Lewis, Wiest take out papers for Atherton council race | July 25, 2012 | Almanac | Almanac Online |



News - July 25, 2012

Lewis, Wiest take out papers for Atherton council race

by Renee Batti

Incumbent Elizabeth Lewis and Cary Wiest, who ran for a seat on the Atherton City Council in 2010, are the only two residents to take out papers for the November race for two council seats.

Although Ms. Lewis wouldn't say whether she will file the papers, making her an official candidate, Mr. Wiest said he definitely intends to run.

"I hope to bring in some fresh ideas, and also to go back to the grass roots of what politics should be — to reach out and listen to more of what the public's concerns are," he told the Almanac.

A real estate consultant who has lived in Atherton for about three years, Mr. Wiest was one of four candidates for three council seats two years ago, when Jerry Carlson and Jim Dobbie won re-election and Bill Widmer was elected to his first term.

His civic experience has included membership on the county's Vision 2025 Committee, its Jail Planning Advisory Committee, and its Charter Review Committee.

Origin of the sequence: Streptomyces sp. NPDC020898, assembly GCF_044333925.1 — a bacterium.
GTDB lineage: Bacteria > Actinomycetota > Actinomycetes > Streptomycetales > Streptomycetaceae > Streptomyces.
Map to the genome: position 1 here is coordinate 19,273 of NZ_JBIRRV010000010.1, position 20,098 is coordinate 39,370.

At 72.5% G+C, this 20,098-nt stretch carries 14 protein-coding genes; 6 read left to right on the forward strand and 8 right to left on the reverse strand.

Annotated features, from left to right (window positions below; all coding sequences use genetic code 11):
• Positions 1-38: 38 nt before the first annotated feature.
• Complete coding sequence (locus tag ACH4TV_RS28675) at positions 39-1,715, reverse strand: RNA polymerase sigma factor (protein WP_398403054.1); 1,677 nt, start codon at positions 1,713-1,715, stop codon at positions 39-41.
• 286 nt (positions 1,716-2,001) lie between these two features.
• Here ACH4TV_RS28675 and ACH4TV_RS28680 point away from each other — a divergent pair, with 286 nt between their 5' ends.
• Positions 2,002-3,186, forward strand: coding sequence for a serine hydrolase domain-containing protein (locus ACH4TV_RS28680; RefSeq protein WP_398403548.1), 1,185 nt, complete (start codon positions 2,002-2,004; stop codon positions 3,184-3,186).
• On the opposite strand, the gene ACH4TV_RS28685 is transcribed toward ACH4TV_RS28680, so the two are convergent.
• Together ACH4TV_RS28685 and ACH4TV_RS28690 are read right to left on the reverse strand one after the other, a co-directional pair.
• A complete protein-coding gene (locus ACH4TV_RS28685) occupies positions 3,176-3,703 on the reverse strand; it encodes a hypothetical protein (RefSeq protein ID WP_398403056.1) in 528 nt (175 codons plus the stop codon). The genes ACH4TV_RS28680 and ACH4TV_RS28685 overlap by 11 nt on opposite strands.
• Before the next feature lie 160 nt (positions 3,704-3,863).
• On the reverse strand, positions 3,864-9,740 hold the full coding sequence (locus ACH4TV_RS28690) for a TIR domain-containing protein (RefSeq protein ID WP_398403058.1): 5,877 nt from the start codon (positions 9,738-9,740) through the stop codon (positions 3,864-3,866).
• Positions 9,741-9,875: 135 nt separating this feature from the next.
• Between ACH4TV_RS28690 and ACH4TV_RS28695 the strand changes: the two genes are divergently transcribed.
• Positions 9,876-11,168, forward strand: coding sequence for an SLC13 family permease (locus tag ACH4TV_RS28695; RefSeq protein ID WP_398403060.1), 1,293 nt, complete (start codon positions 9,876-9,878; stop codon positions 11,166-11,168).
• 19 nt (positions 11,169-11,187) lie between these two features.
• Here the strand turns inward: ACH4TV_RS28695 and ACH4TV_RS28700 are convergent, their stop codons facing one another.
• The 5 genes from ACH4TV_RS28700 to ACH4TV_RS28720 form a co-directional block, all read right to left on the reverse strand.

Voters will choose two council members in November, with the seat of three-term member Kathy McKeithen also open. Ms. McKeithen has not publicly stated whether she will seek another term and could not be reached for comment.

Ms. Lewis is completing her first term on the council, and now serves as vice mayor, which makes it likely that she would be appointed for a one-year term as mayor in December if she wins re-election. She is also on the Town Center Task Force Committee.

She and Councilman Jerry Carlson are often on the short end of 3-2 council votes, and she has been publicly accused of representing the interests of the development community by residents unhappy with her vote to end road impact fees for builders, among other positions.

In 2010, the town launched an in-house investigation on long-simmering accusations that the house she and her husband built a few years earlier was bigger than legally allowed, and that the construction project involved other code violations.

The town attorney at the time, Wynne Furth, conducted the investigation, and concluded that the house exceeds the town's zoning ordinance by about 129 square feet; that Ms. Lewis should not have been allowed to demolish and rebuild the portion of the house that was "nonconforming" because it was too close to the property lines under existing law; and that the blame for those violations of the ordinance lies with the former building official, so no action by the town should be taken in the matter.

The candidate filing period ends on Friday, Aug. 10. It will be extended to Aug. 15 for non-incumbents if either incumbent doesn't file papers by that time.


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